• Hip Arthritis

Hip Arthritis

Any condition that causes the slippery cartilage surfaces to break down and no longer glide smoothly will result in a painful, stiff hip joint if it doesn’t glide smoothly. This may catch or have a grating sensation from time to time, and even occasionally make an unusual click. In the human body, this leads to the symptoms of arthritis pain and stiffness in the groin, lower back, thigh, or even the buttock. Occasionally an arthritic hip may lead to pain in the knee. This is called referred pain, and is especially common in children’s hip problems. There are a large variety of causes for hip cartilage to break down and the joint to become arthritic, but the end result is essentially the same.

As a result of the cartilage breaking down, the space between the bones, normally made up by the cartilage and synovial fluid, breaks down and becomes narrow. The body attempts to “heal” itself and so it will often form large spurs of bone, the capsule of the joint will become thickened with inflammation, and small pockets (cysts) may form in the surrounding bone. These are the hallmarks of all types of arthritis.


The diagnosis is made by taking a history and performing a physical examination. More often than not, this information provides the majority of the clues to the diagnosis. Almost always, a simple set of X-rays of the hip and pelvis will then be used to confirm the diagnosis, and can also be used to better examine the severity of disease, as well as plan any surgery if required.
Osteoarthritis of the right hip

Osteoarthritis of the right hip

Natural History

If left untreated, unfortunately, osteoarthritis of the hip does not get better by itself and does not “heal” on its own. There will be periods where the symptoms may get better for a while (e.g. in warmer weather or with less activity), but invariably it will deteriorate again and gradually the pain will increase in severity or frequency, as will limping and stiffness.

Non Operative Treatment

In most cases, non-operative treatment should be trialled before undergoing hip surgery. This initially involves modifying your lifestyle to accommodate your abilities – e.g. cutting back on sports, walking shorter distances if possible, carrying lighter weights. Losing weight may be helpful if necessary as this also helps take the load off the damaged weight-bearing joints. After this, oral medications such as paracetamol (Panadol/Panadol Osteo), anti-inflammatories (Ibuprofen, Indomethacin, Meloxicam, Diclofenac), and opiate-based medications (Codiene, Oxycodone) can be used to help reduce any pain. Some patients may be willing to use a walking stick, although this may be considered less socially acceptable in the 21st century, it is still a reliable and effective means of managing an arthritic joint in the leg. Some patients may find hydrotherapy and physiotherapy techniques useful to manage pain, reduce stiffness, maintain muscle bulk and whatever flexibility their joints may have, as well as keeping their weight under control.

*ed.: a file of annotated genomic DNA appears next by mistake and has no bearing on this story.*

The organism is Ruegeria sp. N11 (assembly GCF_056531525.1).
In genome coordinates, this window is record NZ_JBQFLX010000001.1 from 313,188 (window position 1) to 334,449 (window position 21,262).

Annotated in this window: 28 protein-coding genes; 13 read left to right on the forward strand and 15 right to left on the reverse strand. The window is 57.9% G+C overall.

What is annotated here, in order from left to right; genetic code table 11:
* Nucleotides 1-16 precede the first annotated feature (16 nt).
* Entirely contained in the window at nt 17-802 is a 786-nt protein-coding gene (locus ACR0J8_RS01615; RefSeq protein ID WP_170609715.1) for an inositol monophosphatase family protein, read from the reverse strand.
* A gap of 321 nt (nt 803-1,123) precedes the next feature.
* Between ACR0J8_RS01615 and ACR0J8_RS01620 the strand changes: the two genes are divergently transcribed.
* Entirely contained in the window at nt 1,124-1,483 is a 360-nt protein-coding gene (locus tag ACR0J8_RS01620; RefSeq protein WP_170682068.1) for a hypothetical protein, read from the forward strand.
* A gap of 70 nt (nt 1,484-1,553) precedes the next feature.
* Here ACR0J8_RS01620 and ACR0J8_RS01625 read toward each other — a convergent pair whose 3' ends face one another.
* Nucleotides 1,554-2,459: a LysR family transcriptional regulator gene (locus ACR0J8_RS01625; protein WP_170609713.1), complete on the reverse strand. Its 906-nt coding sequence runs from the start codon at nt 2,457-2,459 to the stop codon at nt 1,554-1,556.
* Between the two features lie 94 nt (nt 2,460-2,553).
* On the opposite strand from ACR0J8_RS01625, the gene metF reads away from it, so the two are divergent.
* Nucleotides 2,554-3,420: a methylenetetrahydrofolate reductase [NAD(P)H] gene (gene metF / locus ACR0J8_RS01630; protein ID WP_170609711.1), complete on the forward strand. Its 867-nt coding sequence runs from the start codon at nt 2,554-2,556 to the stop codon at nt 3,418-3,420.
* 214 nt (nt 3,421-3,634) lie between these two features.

Operative Treatment

When the symptoms from the arthritic hip joint are no longer tolerable or manageable by non-operative methods, then you may wish to consider surgical treatment. For hip arthritis, the most reliable and enduring procedure in the overwhelming majority of cases will be a form of hip replacement (or hip resurfacing – in younger male patients with strong bone). The nature and method of hip replacement/resurfacing may vary considerably between various surgeons or even within a single surgeon’s practice (e.g. the same surgeon may use hip replacement Type A for younger patients and Type B for older patients, or alternatively these may vary depending on the patient’s anatomy or the underlying cause of the arthritis, for instance). Discussion of the various types and techniques of total hip replacement is best discussed on an individual basis with your own surgeon as there is no single “best” type of hip replacement or “best” way to perform this procedure. Rather the decision is made on an individualised case by case basis.

There are a few rare instances where total hip replacement/resurfacing may not be the best surgical option for a patient with hip arthritis. In much younger patients it may be worth considering fusing the hip joint – i.e. making it completely rigid and painless by performing an operation on the two bones in the hip joint to bond into one. The lack of movement across painful irregular surfaces removes the pain. The stiffness can be managed only if the spine and the knee above the diseased hip is flexible, and usually this would only be recommended in very young patients. This is mainly because it tends to preserve the amount of bone, which makes it easier to return in the patients later years to “take down” the fusion and convert it into a more “traditional” hip replacement if the need should arise. It is worth noting that this technique is much less common these days than two or three generations ago, but it is still being done around the world and in much younger patients.
The information above is general. All surgical procedures involve some risk. If you would like advice on your specific condition, please contact Oasis Orthopaedics to make an appointment with one of our specialists.